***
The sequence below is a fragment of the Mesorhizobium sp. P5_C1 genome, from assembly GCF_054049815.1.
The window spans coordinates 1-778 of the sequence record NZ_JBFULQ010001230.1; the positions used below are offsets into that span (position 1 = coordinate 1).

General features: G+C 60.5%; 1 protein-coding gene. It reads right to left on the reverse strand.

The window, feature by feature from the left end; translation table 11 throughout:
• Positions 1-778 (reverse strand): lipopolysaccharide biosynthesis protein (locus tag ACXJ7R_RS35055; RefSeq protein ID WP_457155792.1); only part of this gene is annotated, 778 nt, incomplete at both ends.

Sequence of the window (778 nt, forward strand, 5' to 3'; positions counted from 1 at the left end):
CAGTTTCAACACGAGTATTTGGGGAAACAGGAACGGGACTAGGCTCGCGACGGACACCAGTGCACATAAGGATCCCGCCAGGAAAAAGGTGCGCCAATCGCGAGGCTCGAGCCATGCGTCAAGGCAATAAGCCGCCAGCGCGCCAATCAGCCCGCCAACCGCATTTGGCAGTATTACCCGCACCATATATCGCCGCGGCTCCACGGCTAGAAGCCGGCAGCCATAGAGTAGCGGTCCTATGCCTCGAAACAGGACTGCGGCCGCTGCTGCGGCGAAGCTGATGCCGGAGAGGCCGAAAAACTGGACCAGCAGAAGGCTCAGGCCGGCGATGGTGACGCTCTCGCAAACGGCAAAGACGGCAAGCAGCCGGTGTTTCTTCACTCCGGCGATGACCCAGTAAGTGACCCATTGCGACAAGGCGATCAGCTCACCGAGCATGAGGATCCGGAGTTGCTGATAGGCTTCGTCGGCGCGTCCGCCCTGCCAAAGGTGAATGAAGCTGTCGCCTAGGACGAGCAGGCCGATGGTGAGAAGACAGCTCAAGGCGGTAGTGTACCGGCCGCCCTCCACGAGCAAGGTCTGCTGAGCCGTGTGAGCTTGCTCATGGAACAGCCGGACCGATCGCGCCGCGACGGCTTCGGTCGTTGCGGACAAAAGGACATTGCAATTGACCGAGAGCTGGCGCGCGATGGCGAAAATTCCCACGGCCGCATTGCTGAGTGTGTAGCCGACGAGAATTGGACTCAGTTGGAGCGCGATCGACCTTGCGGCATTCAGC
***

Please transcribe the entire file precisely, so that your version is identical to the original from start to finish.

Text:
The sequence below is a fragment of the Mesorhizobium sp. P5_C1 genome, from assembly GCF_054049815.1.
The window spans coordinates 1-778 of the sequence record NZ_JBFULQ010001230.1; the positions used below are offsets into that span (position 1 = coordinate 1).

General features: G+C 60.5%; 1 protein-coding gene. It reads right to left on the reverse strand.

The window, feature by feature from the left end; translation table 11 throughout:
• Positions 1-778 (reverse strand): lipopolysaccharide biosynthesis protein (locus tag ACXJ7R_RS35055; RefSeq protein ID WP_457155792.1); only part of this gene is annotated, 778 nt, incomplete at both ends.

Sequence of the window (778 nt, forward strand, 5' to 3'; positions counted from 1 at the left end):
CAGTTTCAACACGAGTATTTGGGGAAACAGGAACGGGACTAGGCTCGCGACGGACACCAGTGCACATAAGGATCCCGCCAGGAAAAAGGTGCGCCAATCGCGAGGCTCGAGCCATGCGTCAAGGCAATAAGCCGCCAGCGCGCCAATCAGCCCGCCAACCGCATTTGGCAGTATTACCCGCACCATATATCGCCGCGGCTCCACGGCTAGAAGCCGGCAGCCATAGAGTAGCGGTCCTATGCCTCGAAACAGGACTGCGGCCGCTGCTGCGGCGAAGCTGATGCCGGAGAGGCCGAAAAACTGGACCAGCAGAAGGCTCAGGCCGGCGATGGTGACGCTCTCGCAAACGGCAAAGACGGCAAGCAGCCGGTGTTTCTTCACTCCGGCGATGACCCAGTAAGTGACCCATTGCGACAAGGCGATCAGCTCACCGAGCATGAGGATCCGGAGTTGCTGATAGGCTTCGTCGGCGCGTCCGCCCTGCCAAAGGTGAATGAAGCTGTCGCCTAGGACGAGCAGGCCGATGGTGAGAAGACAGCTCAAGGCGGTAGTGTACCGGCCGCCCTCCACGAGCAAGGTCTGCTGAGCCGTGTGAGCTTGCTCATGGAACAGCCGGACCGATCGCGCCGCGACGGCTTCGGTCGTTGCGGACAAAAGGACATTGCAATTGACCGAGAGCTGGCGCGCGATGGCGAAAATTCCCACGGCCGCATTGCTGAGTGTGTAGCCGACGAGAATTGGACTCAGTTGGAGCGCGATCGACCTTGCGGCATTCAGC